The Pennsylvania Polka brought John and Christine Jasley together in Jacksonville, Fla., on Oct. 24, 1942.
Christine was dancing with a soldier when the first strains of the tune filtered out into the dance hall. “I don’t dance the polka, do you?” her partner asked. “Why, yes, I do,” she replied. The G.I. pondered the situation as they sat out the dance. Finally, he said, “I’ve got a buddy who can dance the polka; will you be here next week?” “Sure,” she said, and promptly forgot the conversation.
But the soldier was true to his word. The next Saturday he and his buddy, John Jasley, were waiting for her. Christine and John danced the polka and several other dances. Then he said, “Close your eyes and hold out your hands.”
Christine wasn’t sure what to think but she did as he asked. And 68 years later, she smiled at the memory. “He put a little box of candy in my hand,” she said. John grinned at her from across the room. “She saved that candy until it turned white.”
The young soldier from New Jersey had enlisted in the Army Air Corps immediately after the bombing of Pearl Harbor and was trained as both a gunner and a radio operator.
After the dance, he invited her to see a movie with him the following week. She agreed. A few days later, he took the bus to her house and arrived early to find her dad waiting for him. Her father was reading the Wall Street Journal and he asked John’s opinion about various stocks and bonds. John shook his head. “I was a Depression-era kid who knew nothing about stocks.” However, he quickly decided to learn. “The next time he asked me I was going to know something,” he said.
And John had already decided Christine was an investment worth making. After their date, her father asked, “So, what did you think of that guy?” Knowing if she told him how much she liked John, her protective dad would find fault with him, she shrugged and said, “Oh, he’s OK.”
Her father said, “Well, he seemed to have more brains than most of the fellows you’ve been bringing around.”
Christine’s mother encouraged her to invite John for Thanksgiving dinner. Later, Christine found out he’d been accepted to flight school, but canceled his application so he could spend the holiday with her. “He told me he didn’t want to leave me, because he wasn’t sure I’d be there when he got back,” she recalled.
By Christmas, John told her he wanted to marry her. Christine initially said, “No you don’t.” She explained her reluctance, “He was Catholic and I was Protestant. I didn’t want him to give up his faith, and I didn’t want to be Catholic.”
In addition, they knew John would soon be sent overseas. Unlike many wartime couples, they didn’t want to marry, only to be separated. “If something happened to me over there … well, I didn’t want her to be saddled with that,” said John.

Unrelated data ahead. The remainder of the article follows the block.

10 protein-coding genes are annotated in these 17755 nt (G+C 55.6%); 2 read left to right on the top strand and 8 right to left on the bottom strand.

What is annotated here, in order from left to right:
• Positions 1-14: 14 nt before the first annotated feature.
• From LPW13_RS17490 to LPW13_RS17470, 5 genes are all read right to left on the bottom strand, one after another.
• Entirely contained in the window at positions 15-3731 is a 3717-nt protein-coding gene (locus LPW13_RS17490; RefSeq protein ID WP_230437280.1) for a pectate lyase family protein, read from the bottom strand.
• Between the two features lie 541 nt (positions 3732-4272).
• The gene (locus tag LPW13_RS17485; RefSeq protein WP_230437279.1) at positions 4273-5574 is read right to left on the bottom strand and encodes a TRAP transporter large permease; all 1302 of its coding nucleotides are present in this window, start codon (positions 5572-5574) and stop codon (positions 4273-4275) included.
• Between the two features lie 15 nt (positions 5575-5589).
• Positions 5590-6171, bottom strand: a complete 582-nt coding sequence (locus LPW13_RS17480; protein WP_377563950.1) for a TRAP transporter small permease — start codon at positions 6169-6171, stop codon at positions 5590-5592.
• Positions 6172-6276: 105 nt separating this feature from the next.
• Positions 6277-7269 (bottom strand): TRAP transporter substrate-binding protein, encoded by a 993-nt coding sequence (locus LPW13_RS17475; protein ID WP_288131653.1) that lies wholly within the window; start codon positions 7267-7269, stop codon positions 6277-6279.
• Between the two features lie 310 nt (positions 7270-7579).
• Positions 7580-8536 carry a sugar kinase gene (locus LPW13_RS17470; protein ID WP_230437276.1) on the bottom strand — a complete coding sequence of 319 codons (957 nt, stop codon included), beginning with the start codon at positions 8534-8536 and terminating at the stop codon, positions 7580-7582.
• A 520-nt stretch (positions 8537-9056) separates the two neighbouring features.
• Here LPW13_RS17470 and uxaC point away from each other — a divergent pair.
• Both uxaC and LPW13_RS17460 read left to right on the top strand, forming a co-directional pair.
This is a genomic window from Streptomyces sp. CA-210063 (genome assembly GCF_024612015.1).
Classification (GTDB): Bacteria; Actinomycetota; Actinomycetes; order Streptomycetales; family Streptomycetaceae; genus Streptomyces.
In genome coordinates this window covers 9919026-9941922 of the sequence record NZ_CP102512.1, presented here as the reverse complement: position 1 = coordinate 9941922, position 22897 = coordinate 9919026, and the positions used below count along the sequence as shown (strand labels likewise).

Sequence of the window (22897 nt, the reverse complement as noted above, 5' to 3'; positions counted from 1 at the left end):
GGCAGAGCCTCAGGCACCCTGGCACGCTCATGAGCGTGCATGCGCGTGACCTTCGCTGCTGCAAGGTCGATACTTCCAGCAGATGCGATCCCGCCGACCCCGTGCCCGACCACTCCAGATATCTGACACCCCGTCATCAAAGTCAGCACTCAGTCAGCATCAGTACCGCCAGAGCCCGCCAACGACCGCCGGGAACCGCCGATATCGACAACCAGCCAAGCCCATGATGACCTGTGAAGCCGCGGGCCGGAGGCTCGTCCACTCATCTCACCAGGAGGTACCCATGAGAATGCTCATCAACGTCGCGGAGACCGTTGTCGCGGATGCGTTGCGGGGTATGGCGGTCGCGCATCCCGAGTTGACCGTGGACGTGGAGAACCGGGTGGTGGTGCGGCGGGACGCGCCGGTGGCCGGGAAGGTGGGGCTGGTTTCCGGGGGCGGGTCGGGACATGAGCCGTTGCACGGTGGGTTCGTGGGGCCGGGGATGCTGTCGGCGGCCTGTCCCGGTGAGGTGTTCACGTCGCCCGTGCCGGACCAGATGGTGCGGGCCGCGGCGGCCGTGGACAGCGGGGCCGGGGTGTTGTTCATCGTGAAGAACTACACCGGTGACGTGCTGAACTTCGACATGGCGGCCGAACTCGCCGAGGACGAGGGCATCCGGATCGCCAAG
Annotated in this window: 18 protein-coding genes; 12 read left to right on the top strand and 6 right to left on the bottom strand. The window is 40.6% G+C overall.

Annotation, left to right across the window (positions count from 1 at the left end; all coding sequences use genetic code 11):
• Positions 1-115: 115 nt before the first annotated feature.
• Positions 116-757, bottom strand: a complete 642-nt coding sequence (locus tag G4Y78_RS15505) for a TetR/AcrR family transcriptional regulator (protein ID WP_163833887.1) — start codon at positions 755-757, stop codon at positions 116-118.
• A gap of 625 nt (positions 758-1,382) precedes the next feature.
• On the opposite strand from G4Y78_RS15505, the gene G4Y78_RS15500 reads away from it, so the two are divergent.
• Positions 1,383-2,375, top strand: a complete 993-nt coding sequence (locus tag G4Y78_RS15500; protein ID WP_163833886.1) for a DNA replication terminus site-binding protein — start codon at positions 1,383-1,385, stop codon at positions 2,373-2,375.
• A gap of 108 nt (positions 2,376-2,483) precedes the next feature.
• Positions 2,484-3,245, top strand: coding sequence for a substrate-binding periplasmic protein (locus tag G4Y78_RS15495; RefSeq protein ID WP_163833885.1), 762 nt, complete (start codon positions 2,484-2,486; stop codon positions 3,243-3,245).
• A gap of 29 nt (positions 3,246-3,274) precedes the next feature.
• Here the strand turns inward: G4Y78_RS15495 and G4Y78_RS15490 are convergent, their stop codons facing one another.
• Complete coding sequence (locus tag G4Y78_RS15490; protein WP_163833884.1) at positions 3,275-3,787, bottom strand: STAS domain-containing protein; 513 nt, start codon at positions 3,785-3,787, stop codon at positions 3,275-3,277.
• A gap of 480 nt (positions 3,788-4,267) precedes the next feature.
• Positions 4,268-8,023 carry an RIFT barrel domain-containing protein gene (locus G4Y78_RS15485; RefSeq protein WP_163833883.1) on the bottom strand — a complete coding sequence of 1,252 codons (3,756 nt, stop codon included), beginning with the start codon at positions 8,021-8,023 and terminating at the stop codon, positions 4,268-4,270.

And the ever-practical Christine said, “We didn’t want to have a baby and then be apart.” Eventually, she accepted and agreed to wait for his return.
John was sent to Italy. “I only had to fly 35 missions, to get to go home, but I flew 50,” he said. “Some of them were ‘mulligans,’ – training missions, but we still got shot at.”
On one memorable mission John’s crew returned to base with 640 holes in its B-24. “They shot us up real bad,” he recalled. As he inspected his gear he noticed a tear in his parachute. “A hot piece of flak had gone through my flak vest, into my chute and fused into the nylon.” He still has that piece of flak – a reminder of the dangers he endured.
In October 1944, Christine got a call from a stevedore on a transport ship. “A rough voice said, ‘Your boyfriend is home,’ ” she recalled. “I said, ‘Who are you?’ And he said, ‘What the hell do you care? Your boyfriend’s home!’ ”
One month later they married. When asked how they resolved the issue of their conflicting religious backgrounds, Christine replied, “We didn’t.” While John was facing imminent peril overseas, he said he realized everyone – Catholic and Protestant alike – prayed to the same God. Unfortunately, both of their families disapproved of their union. So when John was discharged he accepted a job with National Cash Register in Reno, Nev., far from their parents. “We were afraid they’d interfere,” said Christine. The couple believes that long-ago decision contributed to the success of their union.
In 1946, Christine gave birth to a daughter and three years later, a son. Sadly, the baby boy lived for only a day. “That was the most difficult time of our lives,” said John.
National Cash Register transferred John to Spokane in 1957. He worked for the company 36 years before retiring at 62. Since that time, this couple, brought together by the Pennsylvania Polka made time for dancing, wine tasting and travel.
And 12 years ago, their conflict of faith question was finally resolved. “Our grandson was marrying a Catholic girl and we sat next to the priest at the rehearsal dinner,” Christine said. She and John told him that when they wed in 1944, they hadn’t been allowed to marry in the Catholic church. “Things are much different now,” the priest replied, and promptly offered to marry them the following morning before their grandson’s wedding. Fifty-three years after their first wedding, they were finally wed by a priest. Their grandson served as best man. When John called his mother to tell her the news, he said, “She was so happy she cried.”